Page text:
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If you have severe symptoms of an illness like depression or bipolar disorder, a brief stay in the hospital can help you stabilize. This brochure is intended to help you through your hospitalization. Some ideas may be useful to you; some may not. Everyone’s experience in the hospital is different. Use only the suggestions that make sense to you and help you.

When do I need to go to the hospital?

You might need to go to the hospital if you:

How can hospitalization help?

What do I need to know about the hospital?

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Your time in the hospital

You might want to ask a loved one to help you go through hospital check-in procedures and fill out forms. Ask your loved one to help you communicate with hospital staff if needed.

You or a loved one may also want to call the hospital in advance to find out about check-in procedures and items you can bring. Ask if you can bring music, soap, lotion, pillows, stuffed animals, books or other things that comfort you. Find out about visiting hours and telephone access. Be sure your family and friends are aware of hospital procedures. Tell them what they can do to help you.

If you sign yourself into the hospital, you can also sign yourself out, unless the staff believes you are a danger to yourself or others. If you are not a danger, the hospital must release you within two to seven days, depending on your state’s laws. If you have problems getting the hospital to release you, contact your state’s Protection and Advocacy agency.

You have the right to have your treatment explained to you. You have the right to be informed of the benefits and risks of your treatment and to refuse treatment you feel is unsafe. You also have the right to be informed about any tests or exams you are given and to refuse any procedures you feel are unnecessary, such as a gynecological exam or other invasive procedures. In addition, you have the right to refuse to be part of experimental treatments or training sessions that involve students or observers. Make sure the people treating you know your needs and preferences.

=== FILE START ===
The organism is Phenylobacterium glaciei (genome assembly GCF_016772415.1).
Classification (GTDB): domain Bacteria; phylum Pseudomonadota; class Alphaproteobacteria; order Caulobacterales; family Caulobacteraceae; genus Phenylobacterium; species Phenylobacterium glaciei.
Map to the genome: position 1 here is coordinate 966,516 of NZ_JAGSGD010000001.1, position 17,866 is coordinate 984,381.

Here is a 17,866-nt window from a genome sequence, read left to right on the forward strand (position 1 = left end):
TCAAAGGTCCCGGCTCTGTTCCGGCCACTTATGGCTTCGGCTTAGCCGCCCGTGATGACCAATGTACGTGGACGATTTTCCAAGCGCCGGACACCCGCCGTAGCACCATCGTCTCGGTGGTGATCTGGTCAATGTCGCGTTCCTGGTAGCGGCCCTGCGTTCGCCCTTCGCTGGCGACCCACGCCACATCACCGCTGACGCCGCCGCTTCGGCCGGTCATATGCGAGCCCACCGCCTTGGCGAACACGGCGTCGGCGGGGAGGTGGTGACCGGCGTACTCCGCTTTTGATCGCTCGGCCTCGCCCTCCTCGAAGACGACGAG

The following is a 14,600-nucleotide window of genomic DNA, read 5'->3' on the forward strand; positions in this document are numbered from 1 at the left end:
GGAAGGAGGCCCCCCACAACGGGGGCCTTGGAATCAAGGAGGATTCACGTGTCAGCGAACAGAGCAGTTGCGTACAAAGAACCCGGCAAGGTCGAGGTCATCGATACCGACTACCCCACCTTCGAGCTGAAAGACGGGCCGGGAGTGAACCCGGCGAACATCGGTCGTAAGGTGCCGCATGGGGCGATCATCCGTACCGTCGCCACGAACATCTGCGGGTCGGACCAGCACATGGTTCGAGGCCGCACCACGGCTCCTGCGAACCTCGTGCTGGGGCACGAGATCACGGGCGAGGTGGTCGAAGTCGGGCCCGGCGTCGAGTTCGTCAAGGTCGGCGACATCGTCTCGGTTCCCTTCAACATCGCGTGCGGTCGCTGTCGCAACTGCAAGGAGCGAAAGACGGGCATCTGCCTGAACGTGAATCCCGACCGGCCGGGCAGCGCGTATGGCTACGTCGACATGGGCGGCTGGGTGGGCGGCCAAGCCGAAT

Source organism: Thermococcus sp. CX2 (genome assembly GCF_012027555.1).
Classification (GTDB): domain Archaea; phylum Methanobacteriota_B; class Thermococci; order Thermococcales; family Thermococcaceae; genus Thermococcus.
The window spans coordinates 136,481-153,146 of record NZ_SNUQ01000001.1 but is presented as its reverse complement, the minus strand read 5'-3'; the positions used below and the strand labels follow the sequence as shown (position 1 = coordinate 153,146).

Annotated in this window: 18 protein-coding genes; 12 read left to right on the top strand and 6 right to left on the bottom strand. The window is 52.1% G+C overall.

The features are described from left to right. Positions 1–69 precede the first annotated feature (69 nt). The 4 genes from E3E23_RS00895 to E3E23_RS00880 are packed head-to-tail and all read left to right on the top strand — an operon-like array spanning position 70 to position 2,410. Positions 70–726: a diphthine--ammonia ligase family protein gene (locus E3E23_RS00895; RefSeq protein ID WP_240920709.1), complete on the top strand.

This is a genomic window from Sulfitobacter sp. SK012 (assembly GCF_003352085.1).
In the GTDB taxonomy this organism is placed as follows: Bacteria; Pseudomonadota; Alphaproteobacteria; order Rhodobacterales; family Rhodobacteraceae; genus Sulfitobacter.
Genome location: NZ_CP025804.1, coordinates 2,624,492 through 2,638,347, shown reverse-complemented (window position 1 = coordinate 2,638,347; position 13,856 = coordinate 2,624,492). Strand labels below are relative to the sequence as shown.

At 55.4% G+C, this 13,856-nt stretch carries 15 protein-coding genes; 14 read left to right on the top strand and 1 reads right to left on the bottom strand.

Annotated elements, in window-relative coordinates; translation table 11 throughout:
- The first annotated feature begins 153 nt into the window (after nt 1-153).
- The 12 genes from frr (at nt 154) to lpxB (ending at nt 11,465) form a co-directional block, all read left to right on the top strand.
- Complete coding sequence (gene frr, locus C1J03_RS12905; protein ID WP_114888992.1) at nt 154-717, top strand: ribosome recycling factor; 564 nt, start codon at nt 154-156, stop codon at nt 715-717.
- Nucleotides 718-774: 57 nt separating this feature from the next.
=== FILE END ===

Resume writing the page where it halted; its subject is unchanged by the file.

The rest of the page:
It may take time to get used to the routine in the hospital. If your symptoms are severe, some things may not make sense to you. Try to get what you can out of the activities. Concentrate on your own mental health. Listen to what others have to say in groups. Keep a journal of your own thoughts and feelings.

You will meet other people who are working to overcome their own problems. Treat them with courtesy and respect, regardless of what they may say or do. If someone is making you feel uncomfortable or unsafe, tell a staff member. Make the most of your time with your doctor. Make a list of questions you have. Ask your family or other hospital staff to help you with the list. Let your doctor and staff know about any other illnesses you have or medications you take. Be sure you receive your medications for other illnesses along with the medications for your depression or bipolar disorder.

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Wellness after hospitalization

Before you leave the hospital, make sure you have a written list of what medications to take, what dosage, and when to take them. Find out if there are any foods, medications (prescription, over-the-counter, or herbal) or activities you need to avoid while taking your medication, and write these things down. Track your medications and moods.